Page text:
South Australia Power Networks has announced a crackdown on rooftop solar non-compliance in the state, with the introduction of a three-strike warning system for installers failing to meet requirements for new distributed energy systems.
SAPN says that from the end of next week (May 19) an automated compliance management system will monitor new installations and issue a series of warnings if an installer is found falling short of their obligations.
If the installer’s compliance rate remains under 90% for 21 days from the date of the first warning then their ability to apply for small embedded generation (SEG) approval will be restricted.
The strict new compliance standards follow a call earlier this month from the market operator, AEMO, for industry and regulatory groups to work together to achieve upwards of 90% compliance on inverter standards by the end of the year.
That call was spurred by the results of a random audit of inverters installed over the past 12 months in which AEMO found that only 28% of systems with visible settings could be confirmed to have the correct settings.
The AEMO audit was checking for compliance with the AS/NZS 4777.2 inverter requirements, which differs from the rules rushed through in South Australia in 2020 in that it does not require solar households to nominate an “agent” to switch off their solar if asked to by the market operator.
Rather, AS/NZS 4777.2 makes it mandatory for all new inverters connecting to the grid to have an undervoltage disturbance ride-through capability, to ensure household energy systems don’t ‘trip’ or disconnect when there are voltage disturbances on the network.
Essentially, as Alison Potter explains here, the mandated operational settings give behind the meter resources ranging from rooftop solar to electric vehicles the ability to respond to conditions on the grid that might otherwise cause blackouts, power instability or PV systems to trip and shut down.
And while the AEMO audit confirms that all new inverters tested in the audit process are technically capable of meeting the standards required, a worryingly small percentage of new inverters installed since December 2021 have been configured according to the mandated settings – a job that falls to installers.
AEMO says the poor compliance with the nearly 18 months-old rules points to deficiencies in governance frameworks for monitoring and enforcing the implementation of the mandated technical settings in the field.
South Australia, for one, has taken AEMO’s message to heart.
The state, which leads the world with the share of wind and solar on its grid, has also been leading Australia in its effort to gain better visibility and control over a rooftop solar resource that sometimes generates enough power to meet all local demand – sometimes for more than five hours.
To manage all this power coming from panels installed by homes and businesses, South Australia has introduced a number of strict installation standards for new PV systems, largely involving the capabilities and settings of solar inverters.
The first so-called “solar switch-off” rule – adopted in SA in late 2020 and then a year later in Western Australia – was devised in concert with AEMO to ensure rooftop solar systems can “ride through” system faults, be subject to changing export limits, and be remotely disconnected from the grid if needed.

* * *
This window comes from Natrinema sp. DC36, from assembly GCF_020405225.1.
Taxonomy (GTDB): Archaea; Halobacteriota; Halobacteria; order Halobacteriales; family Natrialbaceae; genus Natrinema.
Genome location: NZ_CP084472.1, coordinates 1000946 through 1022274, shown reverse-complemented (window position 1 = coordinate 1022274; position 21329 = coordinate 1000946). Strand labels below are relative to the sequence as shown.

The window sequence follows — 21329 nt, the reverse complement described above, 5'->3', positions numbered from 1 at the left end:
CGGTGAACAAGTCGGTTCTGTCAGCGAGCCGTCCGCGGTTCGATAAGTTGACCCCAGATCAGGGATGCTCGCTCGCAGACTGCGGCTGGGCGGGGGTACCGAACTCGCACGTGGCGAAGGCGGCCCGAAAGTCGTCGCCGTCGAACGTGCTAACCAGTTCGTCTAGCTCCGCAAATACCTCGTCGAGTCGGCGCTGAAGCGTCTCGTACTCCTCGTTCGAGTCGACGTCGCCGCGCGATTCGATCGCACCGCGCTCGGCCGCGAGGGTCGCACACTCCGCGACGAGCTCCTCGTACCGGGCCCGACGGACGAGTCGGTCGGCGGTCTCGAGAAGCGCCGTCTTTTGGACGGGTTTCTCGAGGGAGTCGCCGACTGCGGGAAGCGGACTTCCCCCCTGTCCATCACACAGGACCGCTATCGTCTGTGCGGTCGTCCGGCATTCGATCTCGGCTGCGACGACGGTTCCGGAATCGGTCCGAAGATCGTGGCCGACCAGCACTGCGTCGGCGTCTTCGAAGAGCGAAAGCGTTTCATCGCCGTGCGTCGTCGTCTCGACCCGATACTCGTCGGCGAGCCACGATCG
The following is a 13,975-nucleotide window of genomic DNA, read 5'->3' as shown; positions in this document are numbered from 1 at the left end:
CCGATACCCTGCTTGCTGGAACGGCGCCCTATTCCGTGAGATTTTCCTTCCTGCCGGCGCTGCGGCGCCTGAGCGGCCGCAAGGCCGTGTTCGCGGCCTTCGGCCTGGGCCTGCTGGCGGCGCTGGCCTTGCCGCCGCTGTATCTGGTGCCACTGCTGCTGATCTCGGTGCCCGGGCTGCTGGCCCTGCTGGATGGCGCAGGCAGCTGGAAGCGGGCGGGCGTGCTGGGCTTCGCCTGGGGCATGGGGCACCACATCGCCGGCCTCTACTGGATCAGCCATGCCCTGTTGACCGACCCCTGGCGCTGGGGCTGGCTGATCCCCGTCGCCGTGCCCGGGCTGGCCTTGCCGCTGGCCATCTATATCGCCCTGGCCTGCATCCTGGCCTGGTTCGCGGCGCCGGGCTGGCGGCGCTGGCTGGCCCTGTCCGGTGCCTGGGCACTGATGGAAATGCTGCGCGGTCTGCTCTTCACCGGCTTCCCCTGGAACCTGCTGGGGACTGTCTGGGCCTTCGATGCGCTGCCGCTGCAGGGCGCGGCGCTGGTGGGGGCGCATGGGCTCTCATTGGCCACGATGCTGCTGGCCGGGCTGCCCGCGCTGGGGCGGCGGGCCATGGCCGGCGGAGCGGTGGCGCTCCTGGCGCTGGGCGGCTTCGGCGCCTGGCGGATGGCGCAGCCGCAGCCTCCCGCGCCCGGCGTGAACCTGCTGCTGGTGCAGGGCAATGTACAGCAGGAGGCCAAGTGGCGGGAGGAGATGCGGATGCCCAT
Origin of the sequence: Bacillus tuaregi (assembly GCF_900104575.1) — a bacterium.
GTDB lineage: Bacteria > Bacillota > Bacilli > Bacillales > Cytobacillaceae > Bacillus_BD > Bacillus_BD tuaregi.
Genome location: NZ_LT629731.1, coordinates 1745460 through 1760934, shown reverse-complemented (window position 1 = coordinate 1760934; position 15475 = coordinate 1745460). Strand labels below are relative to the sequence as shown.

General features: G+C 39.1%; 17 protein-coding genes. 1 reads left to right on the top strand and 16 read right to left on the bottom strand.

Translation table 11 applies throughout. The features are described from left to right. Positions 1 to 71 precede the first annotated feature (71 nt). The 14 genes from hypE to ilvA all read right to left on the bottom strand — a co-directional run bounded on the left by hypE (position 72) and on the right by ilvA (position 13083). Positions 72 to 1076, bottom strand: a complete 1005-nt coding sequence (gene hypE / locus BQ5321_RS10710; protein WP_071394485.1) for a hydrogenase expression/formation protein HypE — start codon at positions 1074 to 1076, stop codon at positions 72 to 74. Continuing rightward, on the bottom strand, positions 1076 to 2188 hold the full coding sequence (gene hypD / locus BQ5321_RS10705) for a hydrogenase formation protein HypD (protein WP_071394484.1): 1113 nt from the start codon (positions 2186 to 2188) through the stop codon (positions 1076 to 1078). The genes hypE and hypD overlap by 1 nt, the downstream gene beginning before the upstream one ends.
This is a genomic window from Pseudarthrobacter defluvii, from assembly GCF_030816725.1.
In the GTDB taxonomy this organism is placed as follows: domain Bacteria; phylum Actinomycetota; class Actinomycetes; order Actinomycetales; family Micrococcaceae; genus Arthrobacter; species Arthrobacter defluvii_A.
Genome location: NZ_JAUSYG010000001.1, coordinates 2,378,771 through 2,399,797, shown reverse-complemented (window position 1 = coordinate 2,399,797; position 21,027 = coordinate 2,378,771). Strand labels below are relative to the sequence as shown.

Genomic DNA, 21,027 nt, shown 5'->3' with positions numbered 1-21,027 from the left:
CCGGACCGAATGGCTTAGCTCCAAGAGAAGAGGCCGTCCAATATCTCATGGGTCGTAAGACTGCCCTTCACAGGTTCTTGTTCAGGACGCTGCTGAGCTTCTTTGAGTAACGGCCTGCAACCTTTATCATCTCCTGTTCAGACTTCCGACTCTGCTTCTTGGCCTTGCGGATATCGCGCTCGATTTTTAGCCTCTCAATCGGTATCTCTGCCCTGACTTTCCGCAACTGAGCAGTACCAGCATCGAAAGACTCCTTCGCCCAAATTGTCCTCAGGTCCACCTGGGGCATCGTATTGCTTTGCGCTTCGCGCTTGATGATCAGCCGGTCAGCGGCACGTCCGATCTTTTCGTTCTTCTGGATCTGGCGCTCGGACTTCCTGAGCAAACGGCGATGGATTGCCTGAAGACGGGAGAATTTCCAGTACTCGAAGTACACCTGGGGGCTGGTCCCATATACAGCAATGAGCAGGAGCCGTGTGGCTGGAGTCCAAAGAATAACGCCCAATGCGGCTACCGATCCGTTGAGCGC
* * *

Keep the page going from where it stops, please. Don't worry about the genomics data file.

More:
To meet this goal, all rooftop solar systems installed in the state must choose from a list of government-approved, compliant inverters (see here) and system owners must have appointed a “relevant agent” (listed here) which is approved to remotely control these inverters, if need be.
This year SA is again getting ahead of the curve by strengthening its Smarter Homes Program with new technical requirements for flexible solar exports, which will be mandatory for all new installation from July 2023.
The Dynamic Export Limit (Flexible Exports) scheme will mean all new rooftop PV installations up to 30kW of capacity must have CSIP (IEEE 2030.5) communication capability built into the inverters.
The mandated technical capabilities mean that SA Power Networks will be able to adjust systems’ export limits remotely in accordance with the needs of the grid.
While most new popular inverter brands have these capabilities built in, the industry has had to scramble somewhat to get all the right testing and certifications to then get the necessary tick of compliance from the Clean Energy Council in time for the change in rules.
Global inverter company SolarEdge’s software was the first to be listed by the CEC as being able to meet the requirements for flexible exports, as One Step Off The Grid sister site RenewEconomy reported here.
To ensure compliance with the new rule at the installer level, SAPN says installers will need to register the site and pass the capability testing as part of the commissioning for Flexible Exports sites using SmartInstall.
The Capability test is a short test to confirm if the site is configured correctly for Flexible Exports and that the communications to site, and site level export limiting is correct.
Flexible Exports applications will be deemed non-compliant if SAPN receives notification that a flexible installation has occurred but the device has not been registered, or if the device has been registered, but a capability test has not been completed or has failed in SmartInstall.
Other focus areas for compliance include SmartInstall closeout, export limit conformance and Volt-VAr settings, SAPN says. Industry can read more about the SmartApply and SmartInstall portals here. And there is detailed information on SAPN’s DER compliance standards here.